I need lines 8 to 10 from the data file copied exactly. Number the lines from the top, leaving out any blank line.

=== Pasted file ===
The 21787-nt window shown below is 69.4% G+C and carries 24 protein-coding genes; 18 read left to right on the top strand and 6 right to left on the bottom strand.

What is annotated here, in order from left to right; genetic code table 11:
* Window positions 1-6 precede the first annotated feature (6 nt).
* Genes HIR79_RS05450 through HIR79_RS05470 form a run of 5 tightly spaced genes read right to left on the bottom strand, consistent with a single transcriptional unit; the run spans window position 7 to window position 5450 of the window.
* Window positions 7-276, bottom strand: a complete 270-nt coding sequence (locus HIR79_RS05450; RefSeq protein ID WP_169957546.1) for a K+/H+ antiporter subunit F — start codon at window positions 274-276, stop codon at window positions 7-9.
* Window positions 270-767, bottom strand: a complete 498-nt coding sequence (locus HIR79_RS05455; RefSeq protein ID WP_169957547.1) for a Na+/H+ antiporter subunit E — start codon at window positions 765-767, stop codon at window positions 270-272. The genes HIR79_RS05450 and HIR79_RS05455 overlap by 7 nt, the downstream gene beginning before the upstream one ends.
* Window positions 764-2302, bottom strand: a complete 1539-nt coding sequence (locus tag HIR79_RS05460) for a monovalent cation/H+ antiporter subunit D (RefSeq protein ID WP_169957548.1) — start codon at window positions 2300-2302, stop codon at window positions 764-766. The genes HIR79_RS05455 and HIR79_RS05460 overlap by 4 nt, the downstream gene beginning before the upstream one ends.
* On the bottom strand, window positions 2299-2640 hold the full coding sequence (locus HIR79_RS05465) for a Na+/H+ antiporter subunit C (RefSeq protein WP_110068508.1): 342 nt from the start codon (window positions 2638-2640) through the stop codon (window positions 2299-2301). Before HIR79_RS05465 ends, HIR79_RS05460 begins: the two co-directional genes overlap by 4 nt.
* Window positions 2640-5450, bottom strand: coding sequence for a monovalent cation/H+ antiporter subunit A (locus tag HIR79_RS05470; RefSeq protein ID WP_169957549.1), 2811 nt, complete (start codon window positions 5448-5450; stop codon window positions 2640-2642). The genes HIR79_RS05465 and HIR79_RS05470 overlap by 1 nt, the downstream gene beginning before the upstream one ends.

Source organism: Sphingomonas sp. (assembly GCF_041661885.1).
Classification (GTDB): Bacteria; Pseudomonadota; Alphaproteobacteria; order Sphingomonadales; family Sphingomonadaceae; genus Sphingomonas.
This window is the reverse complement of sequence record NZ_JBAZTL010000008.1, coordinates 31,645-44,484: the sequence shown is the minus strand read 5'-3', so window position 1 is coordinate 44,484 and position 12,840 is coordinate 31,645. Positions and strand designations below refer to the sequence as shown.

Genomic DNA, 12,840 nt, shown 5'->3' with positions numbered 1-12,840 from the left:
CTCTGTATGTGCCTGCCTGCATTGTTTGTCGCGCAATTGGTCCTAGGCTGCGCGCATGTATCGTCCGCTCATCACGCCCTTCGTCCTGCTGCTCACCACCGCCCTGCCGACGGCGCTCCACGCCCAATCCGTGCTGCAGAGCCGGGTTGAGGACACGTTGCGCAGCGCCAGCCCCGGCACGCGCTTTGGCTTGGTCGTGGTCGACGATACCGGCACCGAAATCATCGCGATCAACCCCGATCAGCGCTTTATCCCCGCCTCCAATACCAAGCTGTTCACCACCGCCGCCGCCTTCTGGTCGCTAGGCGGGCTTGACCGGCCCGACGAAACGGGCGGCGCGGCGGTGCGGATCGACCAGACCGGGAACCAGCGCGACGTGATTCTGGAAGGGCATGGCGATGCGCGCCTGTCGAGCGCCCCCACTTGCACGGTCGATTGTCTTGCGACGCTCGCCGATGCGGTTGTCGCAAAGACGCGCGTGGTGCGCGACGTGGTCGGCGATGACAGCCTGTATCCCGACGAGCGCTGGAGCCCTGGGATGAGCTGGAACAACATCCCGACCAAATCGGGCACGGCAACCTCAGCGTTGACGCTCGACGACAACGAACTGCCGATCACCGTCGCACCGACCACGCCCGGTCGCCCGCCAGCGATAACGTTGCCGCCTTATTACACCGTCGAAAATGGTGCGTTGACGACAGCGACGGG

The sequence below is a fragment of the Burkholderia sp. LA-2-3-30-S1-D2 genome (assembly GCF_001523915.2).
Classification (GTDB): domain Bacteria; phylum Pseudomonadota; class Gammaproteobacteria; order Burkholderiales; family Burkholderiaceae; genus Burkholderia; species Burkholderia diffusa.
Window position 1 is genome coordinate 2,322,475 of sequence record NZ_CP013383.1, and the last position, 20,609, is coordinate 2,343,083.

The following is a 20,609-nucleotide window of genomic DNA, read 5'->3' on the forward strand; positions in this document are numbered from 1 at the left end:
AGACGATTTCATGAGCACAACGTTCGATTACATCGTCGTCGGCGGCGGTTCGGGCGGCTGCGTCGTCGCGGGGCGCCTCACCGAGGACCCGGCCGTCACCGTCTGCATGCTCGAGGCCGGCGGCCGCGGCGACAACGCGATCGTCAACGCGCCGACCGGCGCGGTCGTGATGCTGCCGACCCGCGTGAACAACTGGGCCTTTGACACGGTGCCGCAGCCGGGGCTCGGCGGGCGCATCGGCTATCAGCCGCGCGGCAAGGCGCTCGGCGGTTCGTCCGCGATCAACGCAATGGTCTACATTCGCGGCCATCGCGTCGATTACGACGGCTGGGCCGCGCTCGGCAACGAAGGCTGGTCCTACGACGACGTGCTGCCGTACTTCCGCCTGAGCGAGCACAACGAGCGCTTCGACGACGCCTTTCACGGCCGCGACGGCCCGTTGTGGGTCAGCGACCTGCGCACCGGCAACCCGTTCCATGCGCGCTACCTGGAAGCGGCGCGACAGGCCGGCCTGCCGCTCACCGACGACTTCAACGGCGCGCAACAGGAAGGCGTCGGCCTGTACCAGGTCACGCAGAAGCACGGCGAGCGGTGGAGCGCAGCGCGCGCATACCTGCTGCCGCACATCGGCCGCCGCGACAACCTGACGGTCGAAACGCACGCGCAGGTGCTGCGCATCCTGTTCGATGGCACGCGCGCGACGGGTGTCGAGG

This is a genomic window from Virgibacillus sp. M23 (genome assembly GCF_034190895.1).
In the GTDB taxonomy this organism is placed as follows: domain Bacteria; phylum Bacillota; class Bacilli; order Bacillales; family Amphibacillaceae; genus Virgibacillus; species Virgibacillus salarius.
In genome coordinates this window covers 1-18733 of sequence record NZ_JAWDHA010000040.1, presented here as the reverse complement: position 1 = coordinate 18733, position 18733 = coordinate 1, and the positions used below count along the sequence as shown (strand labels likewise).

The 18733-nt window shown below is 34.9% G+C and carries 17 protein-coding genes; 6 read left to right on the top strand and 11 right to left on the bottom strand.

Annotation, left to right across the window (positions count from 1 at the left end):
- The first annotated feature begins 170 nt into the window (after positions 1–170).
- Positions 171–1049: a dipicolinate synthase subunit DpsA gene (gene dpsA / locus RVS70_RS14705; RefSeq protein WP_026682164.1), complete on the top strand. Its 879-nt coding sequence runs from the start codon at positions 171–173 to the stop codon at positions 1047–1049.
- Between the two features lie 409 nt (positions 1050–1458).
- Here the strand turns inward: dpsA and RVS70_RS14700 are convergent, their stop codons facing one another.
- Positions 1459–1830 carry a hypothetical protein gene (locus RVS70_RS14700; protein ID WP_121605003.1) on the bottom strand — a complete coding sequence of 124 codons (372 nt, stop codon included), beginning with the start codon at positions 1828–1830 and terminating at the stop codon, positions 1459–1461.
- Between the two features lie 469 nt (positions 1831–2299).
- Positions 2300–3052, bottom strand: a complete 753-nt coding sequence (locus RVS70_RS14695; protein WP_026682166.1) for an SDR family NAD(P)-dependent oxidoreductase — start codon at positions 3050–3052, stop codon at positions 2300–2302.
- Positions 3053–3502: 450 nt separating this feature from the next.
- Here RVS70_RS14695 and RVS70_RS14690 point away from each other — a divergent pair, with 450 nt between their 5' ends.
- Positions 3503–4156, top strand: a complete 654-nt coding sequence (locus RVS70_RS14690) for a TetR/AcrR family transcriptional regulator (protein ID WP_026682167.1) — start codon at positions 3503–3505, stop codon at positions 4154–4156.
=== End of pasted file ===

* On the bottom strand, window positions 2299-2640 hold the full coding sequence (locus HIR79_RS05465) for a Na+/H+ antiporter subunit C (RefSeq protein WP_110068508.1): 342 nt from the start codon (window positions 2638-2640) through the stop codon (window positions 2299-2301). Before HIR79_RS05465 ends, HIR79_RS05460 begins: the two co-directional genes overlap by 4 nt.
* Window positions 2640-5450, bottom strand: coding sequence for a monovalent cation/H+ antiporter subunit A (locus tag HIR79_RS05470; RefSeq protein ID WP_169957549.1), 2811 nt, complete (start codon window positions 5448-5450; stop codon window positions 2640-2642). The genes HIR79_RS05465 and HIR79_RS05470 overlap by 1 nt, the downstream gene beginning before the upstream one ends.

Source organism: Sphingomonas sp. (assembly GCF_041661885.1).